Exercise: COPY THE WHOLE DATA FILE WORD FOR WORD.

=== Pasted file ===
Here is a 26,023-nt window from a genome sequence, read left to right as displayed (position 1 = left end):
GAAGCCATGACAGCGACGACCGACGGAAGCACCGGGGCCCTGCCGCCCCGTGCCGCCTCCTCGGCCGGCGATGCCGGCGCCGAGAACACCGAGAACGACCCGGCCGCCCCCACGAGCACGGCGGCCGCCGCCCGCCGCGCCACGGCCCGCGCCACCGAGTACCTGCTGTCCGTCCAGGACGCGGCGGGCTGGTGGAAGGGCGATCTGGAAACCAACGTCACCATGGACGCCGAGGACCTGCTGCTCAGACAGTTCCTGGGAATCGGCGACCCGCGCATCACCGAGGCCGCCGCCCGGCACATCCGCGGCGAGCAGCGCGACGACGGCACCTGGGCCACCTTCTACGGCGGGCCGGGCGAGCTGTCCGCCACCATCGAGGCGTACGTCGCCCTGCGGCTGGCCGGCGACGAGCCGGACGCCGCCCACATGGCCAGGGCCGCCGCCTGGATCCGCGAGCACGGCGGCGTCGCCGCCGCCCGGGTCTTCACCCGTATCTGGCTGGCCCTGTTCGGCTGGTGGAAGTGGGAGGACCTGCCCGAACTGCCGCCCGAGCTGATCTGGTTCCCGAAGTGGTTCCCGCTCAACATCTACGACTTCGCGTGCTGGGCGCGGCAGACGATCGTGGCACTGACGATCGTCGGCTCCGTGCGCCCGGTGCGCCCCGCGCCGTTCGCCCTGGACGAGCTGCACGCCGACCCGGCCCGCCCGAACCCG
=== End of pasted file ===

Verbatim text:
Here is a 26,023-nt window from a genome sequence, read left to right as displayed (position 1 = left end):
GAAGCCATGACAGCGACGACCGACGGAAGCACCGGGGCCCTGCCGCCCCGTGCCGCCTCCTCGGCCGGCGATGCCGGCGCCGAGAACACCGAGAACGACCCGGCCGCCCCCACGAGCACGGCGGCCGCCGCCCGCCGCGCCACGGCCCGCGCCACCGAGTACCTGCTGTCCGTCCAGGACGCGGCGGGCTGGTGGAAGGGCGATCTGGAAACCAACGTCACCATGGACGCCGAGGACCTGCTGCTCAGACAGTTCCTGGGAATCGGCGACCCGCGCATCACCGAGGCCGCCGCCCGGCACATCCGCGGCGAGCAGCGCGACGACGGCACCTGGGCCACCTTCTACGGCGGGCCGGGCGAGCTGTCCGCCACCATCGAGGCGTACGTCGCCCTGCGGCTGGCCGGCGACGAGCCGGACGCCGCCCACATGGCCAGGGCCGCCGCCTGGATCCGCGAGCACGGCGGCGTCGCCGCCGCCCGGGTCTTCACCCGTATCTGGCTGGCCCTGTTCGGCTGGTGGAAGTGGGAGGACCTGCCCGAACTGCCGCCCGAGCTGATCTGGTTCCCGAAGTGGTTCCCGCTCAACATCTACGACTTCGCGTGCTGGGCGCGGCAGACGATCGTGGCACTGACGATCGTCGGCTCCGTGCGCCCGGTGCGCCCCGCGCCGTTCGCCCTGGACGAGCTGCACGCCGACCCGGCCCGCCCGAACCCG